Local residents of Bangladesh’s Cox's Bazar district are facing increased insecurity in food and other resources due to the influx of Rohingya refugees, according to a report.
The refugee influx has aggravated the already fragile situation in one of the poorest and most vulnerable districts in Bangladesh, where most local households derive their livelihoods from farming plots of around a hectare or less and/or fishing, said the Global Network Against Food Crises, which was launched in 2016 by the European Union, UN Food and Agriculture Organization (FAO) and UN World Food Programme (WFP).
“At least 100 hectares of cropland in Teknaf and Ukhiya have either been occupied by refugee settlements or rendered useless by sandy soil flowing down from the mountain slopes,” the network said in its report.
The report said nearly 2,000 hectares of forest reserves have also been damaged due to the settlements, depriving the local community of earning a living from the forest resources.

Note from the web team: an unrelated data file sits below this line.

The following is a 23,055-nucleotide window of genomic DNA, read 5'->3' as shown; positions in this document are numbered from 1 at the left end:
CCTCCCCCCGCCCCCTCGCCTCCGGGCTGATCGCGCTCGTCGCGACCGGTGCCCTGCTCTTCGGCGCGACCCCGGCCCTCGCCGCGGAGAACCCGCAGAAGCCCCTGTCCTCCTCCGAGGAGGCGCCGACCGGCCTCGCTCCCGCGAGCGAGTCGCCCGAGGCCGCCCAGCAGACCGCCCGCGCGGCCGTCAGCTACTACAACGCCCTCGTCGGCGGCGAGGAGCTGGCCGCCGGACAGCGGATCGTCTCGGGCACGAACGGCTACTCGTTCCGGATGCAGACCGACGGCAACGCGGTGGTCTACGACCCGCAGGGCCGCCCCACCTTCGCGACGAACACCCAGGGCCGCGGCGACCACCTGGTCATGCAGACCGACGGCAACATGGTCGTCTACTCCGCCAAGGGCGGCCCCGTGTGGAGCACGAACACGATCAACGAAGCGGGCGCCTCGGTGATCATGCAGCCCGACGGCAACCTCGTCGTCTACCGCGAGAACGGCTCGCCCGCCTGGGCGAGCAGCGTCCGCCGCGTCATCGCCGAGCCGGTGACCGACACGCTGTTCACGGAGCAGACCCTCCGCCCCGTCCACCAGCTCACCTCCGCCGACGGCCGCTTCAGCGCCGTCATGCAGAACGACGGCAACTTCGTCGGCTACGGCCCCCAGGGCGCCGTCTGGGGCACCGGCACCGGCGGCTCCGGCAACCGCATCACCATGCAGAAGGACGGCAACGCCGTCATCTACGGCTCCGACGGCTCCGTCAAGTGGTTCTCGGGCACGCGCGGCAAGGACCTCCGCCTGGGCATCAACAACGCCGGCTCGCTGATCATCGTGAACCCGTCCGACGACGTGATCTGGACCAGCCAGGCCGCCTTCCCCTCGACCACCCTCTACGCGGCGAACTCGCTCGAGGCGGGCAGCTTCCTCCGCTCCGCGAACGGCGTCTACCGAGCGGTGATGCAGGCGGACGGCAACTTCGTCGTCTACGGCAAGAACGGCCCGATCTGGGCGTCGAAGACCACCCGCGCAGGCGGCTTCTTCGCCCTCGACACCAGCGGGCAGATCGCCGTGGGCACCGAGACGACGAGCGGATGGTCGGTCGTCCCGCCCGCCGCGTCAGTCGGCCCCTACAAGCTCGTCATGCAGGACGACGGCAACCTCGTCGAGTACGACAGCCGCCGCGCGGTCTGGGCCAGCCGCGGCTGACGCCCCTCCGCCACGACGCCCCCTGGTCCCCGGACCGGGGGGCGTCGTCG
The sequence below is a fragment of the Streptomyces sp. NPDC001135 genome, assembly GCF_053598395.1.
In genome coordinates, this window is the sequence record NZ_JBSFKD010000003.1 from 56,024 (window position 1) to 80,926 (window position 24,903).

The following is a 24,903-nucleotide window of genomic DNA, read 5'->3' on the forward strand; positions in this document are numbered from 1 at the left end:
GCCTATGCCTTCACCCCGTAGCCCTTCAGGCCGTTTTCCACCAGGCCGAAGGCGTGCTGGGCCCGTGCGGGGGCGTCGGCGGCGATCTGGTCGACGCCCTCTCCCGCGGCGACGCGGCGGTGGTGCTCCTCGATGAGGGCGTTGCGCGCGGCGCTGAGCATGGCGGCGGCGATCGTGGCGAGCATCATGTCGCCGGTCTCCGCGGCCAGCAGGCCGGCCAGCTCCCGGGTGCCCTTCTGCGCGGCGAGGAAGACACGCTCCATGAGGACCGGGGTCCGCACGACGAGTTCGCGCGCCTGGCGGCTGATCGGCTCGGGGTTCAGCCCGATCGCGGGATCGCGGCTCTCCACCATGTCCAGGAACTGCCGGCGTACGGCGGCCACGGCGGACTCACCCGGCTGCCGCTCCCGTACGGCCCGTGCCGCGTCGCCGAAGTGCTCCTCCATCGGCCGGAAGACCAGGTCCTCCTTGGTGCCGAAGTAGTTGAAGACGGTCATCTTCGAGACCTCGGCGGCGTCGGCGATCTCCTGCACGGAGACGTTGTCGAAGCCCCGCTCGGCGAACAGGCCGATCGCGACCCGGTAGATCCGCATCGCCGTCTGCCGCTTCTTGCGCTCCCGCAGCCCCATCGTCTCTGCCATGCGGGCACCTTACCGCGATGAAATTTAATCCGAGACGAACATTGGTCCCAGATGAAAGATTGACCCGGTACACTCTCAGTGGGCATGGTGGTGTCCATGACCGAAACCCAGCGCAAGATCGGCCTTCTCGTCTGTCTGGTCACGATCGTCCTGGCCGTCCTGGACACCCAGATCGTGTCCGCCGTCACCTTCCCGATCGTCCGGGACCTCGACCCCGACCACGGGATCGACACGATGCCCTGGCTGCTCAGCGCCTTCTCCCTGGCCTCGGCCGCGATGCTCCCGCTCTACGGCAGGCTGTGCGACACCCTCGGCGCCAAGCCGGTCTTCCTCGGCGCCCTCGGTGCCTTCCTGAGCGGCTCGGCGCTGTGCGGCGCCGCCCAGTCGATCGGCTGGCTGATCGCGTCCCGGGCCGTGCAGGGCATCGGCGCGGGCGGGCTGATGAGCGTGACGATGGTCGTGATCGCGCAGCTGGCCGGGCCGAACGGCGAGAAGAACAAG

Around 750,000 kilograms of timber, vegetation and roots are collected daily by the community from the forest for cooking fuel.
Food security for host communities showed a marked deterioration, with the percentage of households with poor or borderline food consumption increasing sharply from 31 percent in 2017 to 80 percent in the August-September period of 2018, the report said.
Cox’s Bazar Refugee Relief and Repatriation Commissioner Md Abul Kalam told Anadolu Agency on Thursday that livelihoods and the environment have been affected as consequences of the influx of Rohingya.
The Bangladesh government and other development partners there are working to address the issue, he added, noting that locals are also under the Rohingya Response Programme.
Bangladesh Prime Minister Sheikh Hasina has repeatedly drawn attention to the issue of how the Rohingya influx has damaged the environment and affected local people apart from the suffering of the Rohingya./aa